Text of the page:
SUMMITVILLE Tile company plans to transfer some work
A renovation of the tile plant in Summitville is being planned.
By DON SHILLING
VINDICATOR BUSINESS EDITOR
SUMMITVILLE -- Summitville Tile intends to move some tile production from its Summitville plant to its plant near Minerva.
The move will eliminate 22 positions at the Summitville plant, but some of those workers could be placed in other divisions of the company that are expanding, said David Johnson, company president and chief executive.
Combining the production of quarry tile, which is a type of unglazed ceramic tile, at one plant will make the company more efficient and will prepare the Summitville plant for renovation, he said.
Company officials are in the preliminary stages of planning the upgrade so he couldn't provide any details. He said, however, that moving some tile work would free up space in the plant.
The transfer of work is the first in a series of steps the company is planning to streamline and modernize operations, he said.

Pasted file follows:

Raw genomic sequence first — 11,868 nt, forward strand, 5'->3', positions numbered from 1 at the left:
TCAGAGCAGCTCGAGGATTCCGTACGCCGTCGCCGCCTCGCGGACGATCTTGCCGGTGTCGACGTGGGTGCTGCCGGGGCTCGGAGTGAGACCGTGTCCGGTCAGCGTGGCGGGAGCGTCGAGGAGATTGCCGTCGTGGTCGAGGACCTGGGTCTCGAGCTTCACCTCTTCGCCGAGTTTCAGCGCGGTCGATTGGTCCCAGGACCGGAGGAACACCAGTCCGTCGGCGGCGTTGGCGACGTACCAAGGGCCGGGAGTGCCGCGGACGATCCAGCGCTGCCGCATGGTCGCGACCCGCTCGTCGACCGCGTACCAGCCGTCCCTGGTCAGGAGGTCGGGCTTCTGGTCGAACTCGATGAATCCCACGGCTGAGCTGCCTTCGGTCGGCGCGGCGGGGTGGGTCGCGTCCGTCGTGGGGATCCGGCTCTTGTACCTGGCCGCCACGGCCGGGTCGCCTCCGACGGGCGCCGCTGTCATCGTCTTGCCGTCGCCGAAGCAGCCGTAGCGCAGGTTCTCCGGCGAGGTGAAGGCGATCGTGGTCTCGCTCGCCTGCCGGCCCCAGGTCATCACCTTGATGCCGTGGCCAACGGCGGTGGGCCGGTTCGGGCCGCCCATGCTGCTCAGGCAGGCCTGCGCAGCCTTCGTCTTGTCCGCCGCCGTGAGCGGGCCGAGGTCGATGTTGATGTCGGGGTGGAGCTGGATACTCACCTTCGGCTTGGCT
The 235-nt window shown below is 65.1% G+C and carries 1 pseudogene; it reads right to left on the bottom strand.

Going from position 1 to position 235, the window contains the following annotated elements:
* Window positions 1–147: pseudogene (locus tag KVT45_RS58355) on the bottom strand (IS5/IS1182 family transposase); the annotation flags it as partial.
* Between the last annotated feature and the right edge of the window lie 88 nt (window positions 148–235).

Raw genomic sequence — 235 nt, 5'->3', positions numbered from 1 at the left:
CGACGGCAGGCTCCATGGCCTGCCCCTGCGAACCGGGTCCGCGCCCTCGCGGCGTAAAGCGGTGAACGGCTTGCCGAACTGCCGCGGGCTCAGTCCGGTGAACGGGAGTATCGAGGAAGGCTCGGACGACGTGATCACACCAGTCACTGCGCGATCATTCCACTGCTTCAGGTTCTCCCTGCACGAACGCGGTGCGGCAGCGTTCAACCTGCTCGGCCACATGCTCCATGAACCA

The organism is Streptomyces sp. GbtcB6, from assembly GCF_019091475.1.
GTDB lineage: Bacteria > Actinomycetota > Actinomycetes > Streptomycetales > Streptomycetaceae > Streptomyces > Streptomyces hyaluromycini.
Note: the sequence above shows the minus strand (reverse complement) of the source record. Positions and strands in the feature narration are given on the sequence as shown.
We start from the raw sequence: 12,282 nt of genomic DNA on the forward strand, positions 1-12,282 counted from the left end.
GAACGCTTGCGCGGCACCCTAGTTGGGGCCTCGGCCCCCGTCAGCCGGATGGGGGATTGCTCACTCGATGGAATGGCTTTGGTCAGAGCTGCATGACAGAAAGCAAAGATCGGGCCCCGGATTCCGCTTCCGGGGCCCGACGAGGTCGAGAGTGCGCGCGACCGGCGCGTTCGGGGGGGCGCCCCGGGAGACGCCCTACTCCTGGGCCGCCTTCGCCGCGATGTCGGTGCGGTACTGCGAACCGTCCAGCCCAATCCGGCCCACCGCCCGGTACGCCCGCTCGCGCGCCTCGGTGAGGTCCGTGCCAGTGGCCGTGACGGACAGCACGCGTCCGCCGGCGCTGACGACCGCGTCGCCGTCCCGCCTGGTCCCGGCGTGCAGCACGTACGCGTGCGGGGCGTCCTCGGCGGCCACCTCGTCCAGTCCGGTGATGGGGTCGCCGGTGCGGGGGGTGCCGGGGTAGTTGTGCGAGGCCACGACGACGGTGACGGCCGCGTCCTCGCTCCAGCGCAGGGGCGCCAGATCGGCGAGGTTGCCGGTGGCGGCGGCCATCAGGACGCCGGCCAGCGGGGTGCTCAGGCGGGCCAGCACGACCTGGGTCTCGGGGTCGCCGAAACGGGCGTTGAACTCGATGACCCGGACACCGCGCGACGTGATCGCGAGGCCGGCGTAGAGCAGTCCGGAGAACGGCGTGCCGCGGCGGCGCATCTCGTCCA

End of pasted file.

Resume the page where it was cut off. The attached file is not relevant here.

The Summitville plant will continue to produce glazed ceramic tile. Production of that tile remains strong, and the company is considering adding a third shift, Johnson said.
The transfer of quarry tile production will put all the company's production of that tile at the plant in Pekin, which is in Carroll County just outside Minerva. It is to be completed in six to eight weeks.
Johnson would not break down how many people work at each plant, but he said the company has 450 employees overall. It also makes mortars, grouts and other products near Minerva and operates 11 distribution centers.
Position on imports
Johnson said the 90-year-old company is in the same position as the U.S. steel industry in battling low-priced foreign imports.
He said he has been disappointed at the lack of action by the U.S. government to protect the domestic tile industry from dumping, which is selling products at less than the cost of producing them.
Many tile companies have gone out of business. The Tile Council of America, which was formed after World War II, once had more than 40 members, but Summitville is the last member, Johnson added.
Summitville is the only family-owned company among major tile producers, he continued.
Johnson said it has been able to survive because it has been able to adapt to the demands of the market, developing innovative products and building strong relationships with customers.